College gets greener

College president R. Barbara Gitenstein signed the American College and University Presidents Campus Climate Commitment (ACUPCCC) on April 15.

By signing the commitment, president Gitenstein created a Campus Climate Committee that will be responsible for planning and implementing an initiative to reduce and eventually end greenhouse gas emissions on campus.

President Gitenstein said she was approached about the climate commitment in spring and discussed it with vice president of Facilities Management, Construction and Campus Safety, Curt Heuring.

“I concluded that such a commitment was the responsible action for (the College),” she said.

The Climate Commitment Committee consists of faculty, students and staff and is co-chaired by Heuring and professor of civil engineering Michael Horst.

“This initiative commits the College to developing a long-range plan for our institution that will reduce and ultimately neutralize greenhouse gas emissions on our campus and promote research and educational efforts to equip society to re-stabilize the earth’s climate,” Heuring said. “The committee will help the College achieve the presidents climate commitment.”

Andrew Mathe, publicity coodinator of Water Watch and Meagan Terry, vice president of Water Watch, are the student liasons to the climate committee.

The committee’s initial work will include investigation, analysis and planning, according to Heuring, as well as establishing a schedule and setting long-term goals.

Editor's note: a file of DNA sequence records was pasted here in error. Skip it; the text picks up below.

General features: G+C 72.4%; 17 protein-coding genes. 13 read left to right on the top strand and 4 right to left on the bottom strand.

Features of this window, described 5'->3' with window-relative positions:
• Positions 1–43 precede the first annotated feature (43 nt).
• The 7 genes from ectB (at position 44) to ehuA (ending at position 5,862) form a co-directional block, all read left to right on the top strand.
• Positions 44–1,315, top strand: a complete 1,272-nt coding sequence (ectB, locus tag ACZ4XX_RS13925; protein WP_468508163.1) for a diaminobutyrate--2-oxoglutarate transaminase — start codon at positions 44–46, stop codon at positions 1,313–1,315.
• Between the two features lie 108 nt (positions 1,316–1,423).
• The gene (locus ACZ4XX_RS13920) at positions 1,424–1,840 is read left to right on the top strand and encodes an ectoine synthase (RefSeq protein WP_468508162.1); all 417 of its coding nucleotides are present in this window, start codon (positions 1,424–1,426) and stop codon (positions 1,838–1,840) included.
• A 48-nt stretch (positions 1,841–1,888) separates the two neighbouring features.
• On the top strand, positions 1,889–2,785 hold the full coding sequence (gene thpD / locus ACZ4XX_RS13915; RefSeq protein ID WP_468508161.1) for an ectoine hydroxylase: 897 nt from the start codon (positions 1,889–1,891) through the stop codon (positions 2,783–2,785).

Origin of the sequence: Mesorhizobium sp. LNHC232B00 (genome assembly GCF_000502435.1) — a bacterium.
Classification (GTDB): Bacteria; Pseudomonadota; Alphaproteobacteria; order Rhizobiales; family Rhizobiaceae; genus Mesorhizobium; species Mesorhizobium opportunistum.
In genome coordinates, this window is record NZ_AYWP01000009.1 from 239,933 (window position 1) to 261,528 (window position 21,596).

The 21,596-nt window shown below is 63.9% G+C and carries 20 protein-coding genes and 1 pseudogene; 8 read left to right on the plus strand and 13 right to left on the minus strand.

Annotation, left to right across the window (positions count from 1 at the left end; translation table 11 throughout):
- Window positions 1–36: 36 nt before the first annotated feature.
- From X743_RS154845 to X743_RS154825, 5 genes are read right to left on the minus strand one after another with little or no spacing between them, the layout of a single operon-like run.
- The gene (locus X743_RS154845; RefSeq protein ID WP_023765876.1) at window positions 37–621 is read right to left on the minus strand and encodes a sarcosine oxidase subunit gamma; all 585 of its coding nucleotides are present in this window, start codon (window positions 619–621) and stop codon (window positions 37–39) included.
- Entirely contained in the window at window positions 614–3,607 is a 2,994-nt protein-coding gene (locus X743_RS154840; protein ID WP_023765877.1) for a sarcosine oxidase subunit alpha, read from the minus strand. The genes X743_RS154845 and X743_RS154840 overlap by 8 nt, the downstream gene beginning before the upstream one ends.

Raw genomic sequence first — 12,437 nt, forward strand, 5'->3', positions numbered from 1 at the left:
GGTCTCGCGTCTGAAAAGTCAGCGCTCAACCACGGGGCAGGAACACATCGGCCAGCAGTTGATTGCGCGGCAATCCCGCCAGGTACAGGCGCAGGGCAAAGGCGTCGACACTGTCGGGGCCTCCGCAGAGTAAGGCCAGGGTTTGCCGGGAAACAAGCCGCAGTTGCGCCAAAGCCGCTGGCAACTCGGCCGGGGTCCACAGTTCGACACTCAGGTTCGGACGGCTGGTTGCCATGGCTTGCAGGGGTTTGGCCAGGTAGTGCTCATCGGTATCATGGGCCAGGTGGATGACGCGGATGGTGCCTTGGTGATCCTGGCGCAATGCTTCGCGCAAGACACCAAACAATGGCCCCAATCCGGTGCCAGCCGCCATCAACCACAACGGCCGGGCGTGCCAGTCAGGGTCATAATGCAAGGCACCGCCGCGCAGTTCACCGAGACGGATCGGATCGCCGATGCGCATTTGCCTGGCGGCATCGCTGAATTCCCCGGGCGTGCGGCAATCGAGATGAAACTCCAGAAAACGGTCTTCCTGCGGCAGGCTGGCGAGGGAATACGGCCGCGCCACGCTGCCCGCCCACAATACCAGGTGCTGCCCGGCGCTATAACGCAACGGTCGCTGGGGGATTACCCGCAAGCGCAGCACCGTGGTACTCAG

Heuring said as time goes on and the College adopts certain strategies, more changes may become evident to students.

However, Heuring said the committee has recommended that some changes be implemented immediately. The committee is proposing that the College only purchase equipment that is Energy Star compliant, and that it looks into establishing a policy that all new buildings be designed to a Leadership in Energy and Environmental Design (LEED) Green Building Rating System, a nationally-recognized standard for construction of environmentally safe buildings.

Heuring said the committee is also investigating initiatives at other institutions to determine what might work at the College and several committee members are attending training sessions about sustainable technologies and strategies.

Although the process will probably take several years, Mathe said he believes it will be beneficial to students.

“This will be a comprehensive process that will potentially affect everything from food services to how we submit our papers,” he said.

Mathe said the only point of contention he sees for students is a possible sustainability fee to help compensate for any initial costs.

“Compared to the countless fees that are already a part of our term bill, I think few people would protest such a decision,” he said.

“Institutions of higher education should be leaders in minimizing negative impact on our environment,” president Gitenstein said.

Over 300 college and university presidents have signed the climate commitment so far.